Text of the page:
• Weak consumption demand and government interference in the economy are also discouraging investment, as is weak demand for Chinese exports. The situation is making it increasingly difficult for Chinese firms to hike prices.
  • For the global economy, Chinese deflation translates into lower export prices which may help hold down inflation around the world. On a less positive note, however, low-priced Chinese goods dumped on the global market could weigh on foreign corporate margins.

Eurozone:  Despite the deflation in China, a popular gauge of future inflation expectations in the eurozone suggests investors are becoming more pessimistic about price hikes there.  The region’s “five-year, five-year forward inflation swap — a measure of the markets’ expectation of price growth over the second half of the next decade — hit 2.66% this week,” compared with the eurozone’s average inflation rate of about 1.3% in the decade before the coronavirus pandemic.

Italy:  Prime Minister Meloni’s right-wing populist government was forced to partially backtrack on its surprise windfall profits tax on lending institutions, which we described in our Comment yesterday.  It appears the government was unsettled by the big drop in Italian bank stocks yesterday, so it has instead said the tax will be capped at 0.1% of the banks’ risk-weighted capital.  That’s about one-fifth of the originally estimated hit.

U.S. Labor Market:  In a worrisome sign for the ongoing contract negotiations between the United Autoworkers Union and Stellantis (STLA, $19.34), UAW chief Shawn Fain has complained that concessions demanded by the automaker are a “slap in the face” to union workers.  Coupled with militant statements by other UAW officials recently, Fain’s statement underscores that the union is likely to drive a very tough bargain, as workers and their representatives know they have increased leverage amid today’s tight labor market.  We suspect the major U.S. automakers will need to agree to significant pay increases and improved benefits to avoid a strike this fall.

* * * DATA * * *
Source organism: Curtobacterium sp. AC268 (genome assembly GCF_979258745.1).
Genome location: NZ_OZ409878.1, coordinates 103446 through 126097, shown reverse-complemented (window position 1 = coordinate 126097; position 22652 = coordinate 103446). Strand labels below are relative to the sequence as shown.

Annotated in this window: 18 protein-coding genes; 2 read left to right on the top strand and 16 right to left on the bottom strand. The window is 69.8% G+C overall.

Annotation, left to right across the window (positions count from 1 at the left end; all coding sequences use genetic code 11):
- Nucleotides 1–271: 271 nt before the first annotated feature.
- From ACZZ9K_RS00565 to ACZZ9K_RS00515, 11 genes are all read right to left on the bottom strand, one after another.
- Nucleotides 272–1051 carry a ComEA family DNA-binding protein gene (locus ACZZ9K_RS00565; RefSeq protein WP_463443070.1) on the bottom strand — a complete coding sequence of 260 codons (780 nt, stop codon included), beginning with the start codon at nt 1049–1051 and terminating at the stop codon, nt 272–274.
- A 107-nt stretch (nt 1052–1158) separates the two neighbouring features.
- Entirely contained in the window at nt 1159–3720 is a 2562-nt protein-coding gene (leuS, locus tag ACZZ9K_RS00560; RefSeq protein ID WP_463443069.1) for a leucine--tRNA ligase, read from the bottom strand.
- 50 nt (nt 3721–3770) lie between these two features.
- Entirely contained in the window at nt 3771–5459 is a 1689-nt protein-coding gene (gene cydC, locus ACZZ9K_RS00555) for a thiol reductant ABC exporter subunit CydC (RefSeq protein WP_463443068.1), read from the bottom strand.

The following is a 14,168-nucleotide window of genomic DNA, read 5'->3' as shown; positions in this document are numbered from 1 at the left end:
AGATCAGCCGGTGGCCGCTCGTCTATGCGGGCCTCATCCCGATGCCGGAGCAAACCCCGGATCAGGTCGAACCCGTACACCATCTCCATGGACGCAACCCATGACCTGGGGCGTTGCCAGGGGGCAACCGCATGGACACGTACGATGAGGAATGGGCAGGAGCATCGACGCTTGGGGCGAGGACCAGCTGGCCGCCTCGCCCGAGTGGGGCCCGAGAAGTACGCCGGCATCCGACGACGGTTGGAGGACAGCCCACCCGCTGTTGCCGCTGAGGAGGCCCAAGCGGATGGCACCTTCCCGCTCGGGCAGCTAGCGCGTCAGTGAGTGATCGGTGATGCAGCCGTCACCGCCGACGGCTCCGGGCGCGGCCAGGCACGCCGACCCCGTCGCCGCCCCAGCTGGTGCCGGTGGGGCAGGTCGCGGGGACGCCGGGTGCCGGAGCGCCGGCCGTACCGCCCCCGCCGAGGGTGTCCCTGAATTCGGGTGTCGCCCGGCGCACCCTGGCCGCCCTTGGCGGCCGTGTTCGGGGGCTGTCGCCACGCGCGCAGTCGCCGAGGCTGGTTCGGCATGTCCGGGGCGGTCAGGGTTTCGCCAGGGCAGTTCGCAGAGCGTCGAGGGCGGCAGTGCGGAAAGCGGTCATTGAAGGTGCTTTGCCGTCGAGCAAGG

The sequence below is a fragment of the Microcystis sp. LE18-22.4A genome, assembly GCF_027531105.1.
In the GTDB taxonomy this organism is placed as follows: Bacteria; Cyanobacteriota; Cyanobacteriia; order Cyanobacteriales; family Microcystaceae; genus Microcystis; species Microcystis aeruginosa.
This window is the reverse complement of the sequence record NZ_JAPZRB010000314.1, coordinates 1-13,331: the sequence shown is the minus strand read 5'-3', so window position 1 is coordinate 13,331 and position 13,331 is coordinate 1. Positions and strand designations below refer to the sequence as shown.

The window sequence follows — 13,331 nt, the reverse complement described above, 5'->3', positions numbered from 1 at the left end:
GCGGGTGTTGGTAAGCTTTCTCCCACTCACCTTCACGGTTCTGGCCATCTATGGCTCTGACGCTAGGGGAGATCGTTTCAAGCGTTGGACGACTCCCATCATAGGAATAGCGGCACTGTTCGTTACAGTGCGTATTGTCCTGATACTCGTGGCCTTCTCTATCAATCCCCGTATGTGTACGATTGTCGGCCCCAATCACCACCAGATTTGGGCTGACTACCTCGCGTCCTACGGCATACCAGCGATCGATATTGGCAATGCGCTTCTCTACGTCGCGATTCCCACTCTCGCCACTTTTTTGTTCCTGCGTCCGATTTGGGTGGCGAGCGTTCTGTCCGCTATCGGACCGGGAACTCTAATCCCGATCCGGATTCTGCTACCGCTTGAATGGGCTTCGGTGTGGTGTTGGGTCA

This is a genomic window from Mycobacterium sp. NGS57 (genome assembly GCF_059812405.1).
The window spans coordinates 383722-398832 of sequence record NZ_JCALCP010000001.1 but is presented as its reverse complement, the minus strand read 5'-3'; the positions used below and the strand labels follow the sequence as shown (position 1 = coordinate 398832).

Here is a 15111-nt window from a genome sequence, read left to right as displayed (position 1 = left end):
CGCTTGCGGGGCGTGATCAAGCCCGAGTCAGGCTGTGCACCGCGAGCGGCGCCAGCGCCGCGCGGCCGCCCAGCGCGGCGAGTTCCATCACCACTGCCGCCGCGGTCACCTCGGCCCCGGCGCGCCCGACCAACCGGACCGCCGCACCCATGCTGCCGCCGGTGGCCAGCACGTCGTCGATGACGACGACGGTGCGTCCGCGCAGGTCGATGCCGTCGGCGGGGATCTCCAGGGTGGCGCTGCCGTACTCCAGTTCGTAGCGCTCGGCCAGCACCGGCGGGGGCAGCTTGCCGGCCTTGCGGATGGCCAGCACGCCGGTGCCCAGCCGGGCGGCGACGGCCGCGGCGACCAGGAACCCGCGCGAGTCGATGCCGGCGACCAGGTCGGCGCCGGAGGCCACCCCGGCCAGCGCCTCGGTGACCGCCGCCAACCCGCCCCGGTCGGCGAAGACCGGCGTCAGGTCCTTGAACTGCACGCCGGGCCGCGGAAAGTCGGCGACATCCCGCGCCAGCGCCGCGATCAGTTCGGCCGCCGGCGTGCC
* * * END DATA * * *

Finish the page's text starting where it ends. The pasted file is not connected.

U.S. Commercial Real Estate Market:  New figures from Jones Lang LaSalle (JLL, $175.05) show real estate developers demolished 14.7 million square feet of office space in the first half of 2023, while breaking ground on only 4.8 million square feet.  That marks the first time in recent memory in which developers tore down more office space than they built.  The data provides further evidence of today’s pessimism regarding the prospects for commercial office space.

U.S. Orange Juice Market:  Nearby futures for frozen concentrated orange juice have hit a record high above $3.00 per pound, reflecting a dramatic decline in Florida’s citrus crop due to a string of hurricanes and tree blight in recent years.  Production in the state has fallen from about 240 million boxes per year two decades ago to just 18 million boxes this year.